4.    Hosta:

  • Hostas are extremely popular.
  • They are easy-to-grow, shade-tolerant plants.
  • Leaves come in a wide range of shapes, colors, sizes and textures and may be solid in color or variegated in different combinations of blue, green, white and gold.
  • The plants are low maintenance.

5.    Old fashioned Caladiums/ Ferns:

  • It is a summer bulb that should be planted when the danger of frost is over and the soil temperature has reached 65 Fahrenheit.
  • Easy to plant and are beautiful as a ground cover or border, or in pots, hanging baskets and planters on your deck and inside your home.


Drought-tolerant plants can take low rainfall and neglect from gardeners and still bounce back to perform beautifully. When mixing potting soil in containers or preparing to plant in a flowerbed, mixing in a water-retentative polymer helps to take what moisture a plant receives and stretch it out.  The polymer absorbs the water and then as the plant needs it, it will draw the water out of the polymer and use it.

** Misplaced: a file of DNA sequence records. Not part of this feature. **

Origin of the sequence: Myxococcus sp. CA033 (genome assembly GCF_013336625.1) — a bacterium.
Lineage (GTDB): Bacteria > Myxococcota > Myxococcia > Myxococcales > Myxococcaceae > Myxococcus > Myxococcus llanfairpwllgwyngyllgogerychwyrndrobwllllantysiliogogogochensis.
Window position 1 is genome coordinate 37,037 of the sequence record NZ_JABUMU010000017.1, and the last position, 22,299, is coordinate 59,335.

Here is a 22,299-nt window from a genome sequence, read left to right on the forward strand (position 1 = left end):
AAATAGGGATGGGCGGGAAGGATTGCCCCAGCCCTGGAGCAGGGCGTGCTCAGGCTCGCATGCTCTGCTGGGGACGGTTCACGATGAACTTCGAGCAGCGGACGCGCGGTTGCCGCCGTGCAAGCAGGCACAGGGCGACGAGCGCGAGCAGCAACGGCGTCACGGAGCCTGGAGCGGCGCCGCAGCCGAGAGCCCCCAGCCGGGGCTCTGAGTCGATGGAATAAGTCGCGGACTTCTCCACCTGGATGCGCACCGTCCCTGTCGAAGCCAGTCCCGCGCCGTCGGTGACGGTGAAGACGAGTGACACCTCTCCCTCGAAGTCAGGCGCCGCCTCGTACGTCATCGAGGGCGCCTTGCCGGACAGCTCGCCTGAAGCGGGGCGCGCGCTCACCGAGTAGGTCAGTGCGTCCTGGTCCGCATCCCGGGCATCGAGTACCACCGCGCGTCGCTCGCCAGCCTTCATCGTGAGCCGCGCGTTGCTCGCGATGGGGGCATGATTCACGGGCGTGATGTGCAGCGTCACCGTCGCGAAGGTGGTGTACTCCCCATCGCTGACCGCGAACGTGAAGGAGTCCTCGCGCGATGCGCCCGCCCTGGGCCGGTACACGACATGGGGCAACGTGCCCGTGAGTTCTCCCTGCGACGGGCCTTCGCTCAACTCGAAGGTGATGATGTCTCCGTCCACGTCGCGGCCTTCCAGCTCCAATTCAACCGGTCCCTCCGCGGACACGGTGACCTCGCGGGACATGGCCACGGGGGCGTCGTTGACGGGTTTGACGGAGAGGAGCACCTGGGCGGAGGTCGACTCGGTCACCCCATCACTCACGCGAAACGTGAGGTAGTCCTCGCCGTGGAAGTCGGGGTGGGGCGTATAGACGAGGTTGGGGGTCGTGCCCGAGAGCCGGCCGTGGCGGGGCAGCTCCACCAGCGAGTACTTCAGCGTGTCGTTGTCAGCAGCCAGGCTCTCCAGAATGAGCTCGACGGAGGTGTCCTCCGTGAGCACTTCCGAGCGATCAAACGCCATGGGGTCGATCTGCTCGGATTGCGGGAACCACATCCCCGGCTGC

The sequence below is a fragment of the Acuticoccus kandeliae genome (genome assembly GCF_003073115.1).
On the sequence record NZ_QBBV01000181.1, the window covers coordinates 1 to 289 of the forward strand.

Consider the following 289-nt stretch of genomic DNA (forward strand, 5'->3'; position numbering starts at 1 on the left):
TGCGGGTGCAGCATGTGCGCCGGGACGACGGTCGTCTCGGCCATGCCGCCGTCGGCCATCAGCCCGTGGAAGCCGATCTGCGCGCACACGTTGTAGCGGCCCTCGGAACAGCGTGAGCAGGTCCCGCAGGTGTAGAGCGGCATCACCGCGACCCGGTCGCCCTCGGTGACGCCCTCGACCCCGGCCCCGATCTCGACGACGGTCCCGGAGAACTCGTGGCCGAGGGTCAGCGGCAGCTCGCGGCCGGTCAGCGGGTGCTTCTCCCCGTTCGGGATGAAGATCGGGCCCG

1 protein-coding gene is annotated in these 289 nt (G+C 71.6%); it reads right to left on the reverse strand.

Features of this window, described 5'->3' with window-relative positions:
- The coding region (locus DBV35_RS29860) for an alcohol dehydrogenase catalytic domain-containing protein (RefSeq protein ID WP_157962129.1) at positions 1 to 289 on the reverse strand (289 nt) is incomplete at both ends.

1.    Chrysocephalum Yellow- Flambe-Strawflower:

  • Deadheading not necessary for continuous bloom. Plants will "bury their dead" (new flowers will quickly cover old flowers) so no deadheading necessary.
  • Heat tolerant
  • Drought tolerant

2.    Lantana Tiddly Winks Yellow:

  • Widely cultivated for their flowers in tropical and subtropical environments and (as an annual plant) in temperate climates.
  • Known as "ham and eggs" in Gulf Coast

3.    Phlox Intensia Neon Pink:

  • Holds up during the heat of summer. It can also handle a light frost so it will be one of the last blooms to fade in your fall garden.
  • Two colors that are really appealing are the Intensia Cabernet, a deep magenta, and Intensia Neon Pink, which is hot pink.
  • Also good for sun

4.    Euphorbia Diamond Frost:

  • Very delicate looking
  • Heat- and drought-tolerant Diamond Frost blooms constantly throughout the summer and into fall.

5.    Scaevola Whirlwind White

  • Whirlwind White has long trailing branches ideal for containers and hanging baskets.